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Home  Worldwide  Bangladesh  May, 2005  US religion panel puts …
US religion panel puts Dhaka on ‘watch list’

The Daily Star
Vol. 5 Num 340Fri. May 13, 2005

Front Page

US religion panel puts Dhaka on ‘watch list’
Wants Pakistan blacklisted

AFP, Washington

A US Congress-mandated commission yesterday sought the inclusion of Pakistan on a blacklist of alleged religious freedom violating nations and challenged the government to impose sanctions on Saudi Arabia for religious intolerance.

The US Commission on International Religious Freedom said it had written to Secretary of State Condoleezza Rice seeking the inclusion of Pakistan as well as Turkmenistan and Uzbekistan in the government’s list of “countries of particular concern.”

The commission also sought the removal of India from the blacklist following “significant” religious freedom improvements in that country since the defeat of the ruling Hindu nationalist Bharatiya Janata Party (BJP) in 2004 polls.

Also this year, the commission included Bangladesh on a “watch list” of countries where conditions do not rise to the statutory level that requires blacklisting but are of enough concern to warrant “close monitoring.”

Those already on the watch list are Belarus, Cuba, Egypt, Indonesia and Nigeria. The commission said it was closely monitoring the situation in Afghanistan, India, Iraq and Russia.

The State Department annually blacklists countries for alleged religious freedom violations based on recommendations from the commission, whose 10 members are jointly appointed by President George W Bush and Congress.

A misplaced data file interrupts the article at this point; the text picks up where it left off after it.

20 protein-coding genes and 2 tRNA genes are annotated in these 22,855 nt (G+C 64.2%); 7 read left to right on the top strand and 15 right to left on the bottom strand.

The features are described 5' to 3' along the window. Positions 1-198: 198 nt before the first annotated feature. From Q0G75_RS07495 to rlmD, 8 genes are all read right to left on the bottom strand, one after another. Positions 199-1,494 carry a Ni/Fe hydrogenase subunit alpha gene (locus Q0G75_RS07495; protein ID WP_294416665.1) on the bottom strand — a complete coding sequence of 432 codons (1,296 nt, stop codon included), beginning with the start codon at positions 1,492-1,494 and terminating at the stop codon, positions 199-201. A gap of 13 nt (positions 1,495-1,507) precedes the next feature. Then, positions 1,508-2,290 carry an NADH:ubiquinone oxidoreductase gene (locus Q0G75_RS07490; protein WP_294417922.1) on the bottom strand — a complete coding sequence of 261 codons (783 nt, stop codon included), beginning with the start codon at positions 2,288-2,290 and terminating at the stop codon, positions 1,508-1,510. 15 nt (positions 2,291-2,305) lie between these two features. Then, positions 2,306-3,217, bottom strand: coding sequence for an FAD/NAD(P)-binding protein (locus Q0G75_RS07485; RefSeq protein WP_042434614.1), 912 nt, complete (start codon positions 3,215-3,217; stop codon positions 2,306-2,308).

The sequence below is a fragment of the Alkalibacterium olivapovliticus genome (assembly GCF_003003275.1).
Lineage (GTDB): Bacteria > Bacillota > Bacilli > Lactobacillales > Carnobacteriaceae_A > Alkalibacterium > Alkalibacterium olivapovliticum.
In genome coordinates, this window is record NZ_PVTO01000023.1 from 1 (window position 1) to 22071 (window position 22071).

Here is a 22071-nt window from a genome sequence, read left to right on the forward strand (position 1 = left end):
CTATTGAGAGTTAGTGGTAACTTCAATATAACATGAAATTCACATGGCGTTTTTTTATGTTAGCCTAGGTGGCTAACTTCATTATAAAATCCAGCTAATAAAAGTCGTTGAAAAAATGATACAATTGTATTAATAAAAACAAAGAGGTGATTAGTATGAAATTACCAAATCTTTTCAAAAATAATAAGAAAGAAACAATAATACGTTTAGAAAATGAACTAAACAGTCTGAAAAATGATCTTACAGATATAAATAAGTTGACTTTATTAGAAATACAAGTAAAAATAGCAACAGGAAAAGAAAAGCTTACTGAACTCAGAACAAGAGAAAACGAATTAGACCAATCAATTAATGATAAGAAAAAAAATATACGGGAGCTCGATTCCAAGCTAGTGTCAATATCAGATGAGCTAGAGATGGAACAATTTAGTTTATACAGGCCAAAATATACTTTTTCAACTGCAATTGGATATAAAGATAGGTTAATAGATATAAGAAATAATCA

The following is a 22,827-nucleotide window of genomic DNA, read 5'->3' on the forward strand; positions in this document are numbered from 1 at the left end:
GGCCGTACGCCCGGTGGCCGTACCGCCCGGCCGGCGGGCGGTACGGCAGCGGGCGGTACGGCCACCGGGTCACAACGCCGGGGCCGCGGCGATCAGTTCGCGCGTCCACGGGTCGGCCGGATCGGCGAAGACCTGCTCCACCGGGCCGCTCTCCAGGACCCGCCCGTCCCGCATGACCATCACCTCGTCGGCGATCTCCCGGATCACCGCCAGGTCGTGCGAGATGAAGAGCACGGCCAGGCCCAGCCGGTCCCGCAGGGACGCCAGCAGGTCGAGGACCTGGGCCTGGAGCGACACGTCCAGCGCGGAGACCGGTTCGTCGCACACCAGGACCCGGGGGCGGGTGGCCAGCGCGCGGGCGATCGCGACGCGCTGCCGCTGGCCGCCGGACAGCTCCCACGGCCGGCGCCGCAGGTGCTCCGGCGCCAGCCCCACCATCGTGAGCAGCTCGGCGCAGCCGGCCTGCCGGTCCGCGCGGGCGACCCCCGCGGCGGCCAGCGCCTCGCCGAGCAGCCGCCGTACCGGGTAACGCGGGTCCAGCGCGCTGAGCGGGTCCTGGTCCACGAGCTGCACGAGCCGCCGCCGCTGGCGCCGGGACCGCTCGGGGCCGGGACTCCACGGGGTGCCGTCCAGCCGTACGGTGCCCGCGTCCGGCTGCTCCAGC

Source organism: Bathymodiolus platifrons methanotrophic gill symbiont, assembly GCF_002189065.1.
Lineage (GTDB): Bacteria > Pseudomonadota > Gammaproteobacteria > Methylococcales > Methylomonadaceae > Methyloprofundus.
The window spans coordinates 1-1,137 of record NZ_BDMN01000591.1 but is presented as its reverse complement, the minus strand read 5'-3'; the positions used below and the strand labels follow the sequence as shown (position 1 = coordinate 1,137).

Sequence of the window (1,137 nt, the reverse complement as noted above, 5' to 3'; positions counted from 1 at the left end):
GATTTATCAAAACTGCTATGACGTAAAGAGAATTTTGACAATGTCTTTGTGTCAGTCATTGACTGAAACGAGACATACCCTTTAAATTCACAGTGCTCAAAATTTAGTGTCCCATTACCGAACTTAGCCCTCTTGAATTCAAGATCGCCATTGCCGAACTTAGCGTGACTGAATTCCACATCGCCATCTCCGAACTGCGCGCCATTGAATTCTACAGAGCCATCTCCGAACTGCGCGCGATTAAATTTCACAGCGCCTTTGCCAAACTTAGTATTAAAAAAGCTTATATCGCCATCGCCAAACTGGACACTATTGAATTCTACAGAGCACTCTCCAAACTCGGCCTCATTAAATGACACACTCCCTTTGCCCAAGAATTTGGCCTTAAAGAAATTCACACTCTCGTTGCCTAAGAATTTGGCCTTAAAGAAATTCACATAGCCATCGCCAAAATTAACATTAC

In September last year, the department added Eritrea, Saudi Arabia and Vietnam to the blacklist, which already included China, Iran, Myanmar, North Korea and Sudan.

Countries face government sanctions on various fronts 180 days after being included in the blacklist but no decision has been made on what action would be taken against Eritrea, Saudi Arabia and Vietnam.

Commission chairman Preeta Bansal told a news conference Wednesday that she had written a letter to Rice recently saying, “There was no evidence of genuine progress with regard to freedom of religion or belief in any of these countries.”

Saudi Arabia, for example, continued to be involved in financing activities that “support extreme religious intolerance, hatred and, in some cases, violence,” she said.

In its 2005 recommendations to Rice, the commission said it found the governments of Pakistan, Turkmenistan and Uzbekistan “engaged in or tolerated particularly severe violations of religious freedom.”

The Pakistan government was accused of “not providing an adequate response” to vigilante violence frequently perpetrated by Sunni Muslim militants against the Shiite and Ahmadi Muslims as well as Hindus and Christians, and of formulating “discriminatory legislation.”

Belated efforts to curb extremism through reform of Pakistan’s thousands of Islamic religious schools appear to have had little effect so far, the commission said.

Many of these schools, it said, provided “ideological training and motivation” to take part in violence targeting religious minorities in Pakistan and abroad.

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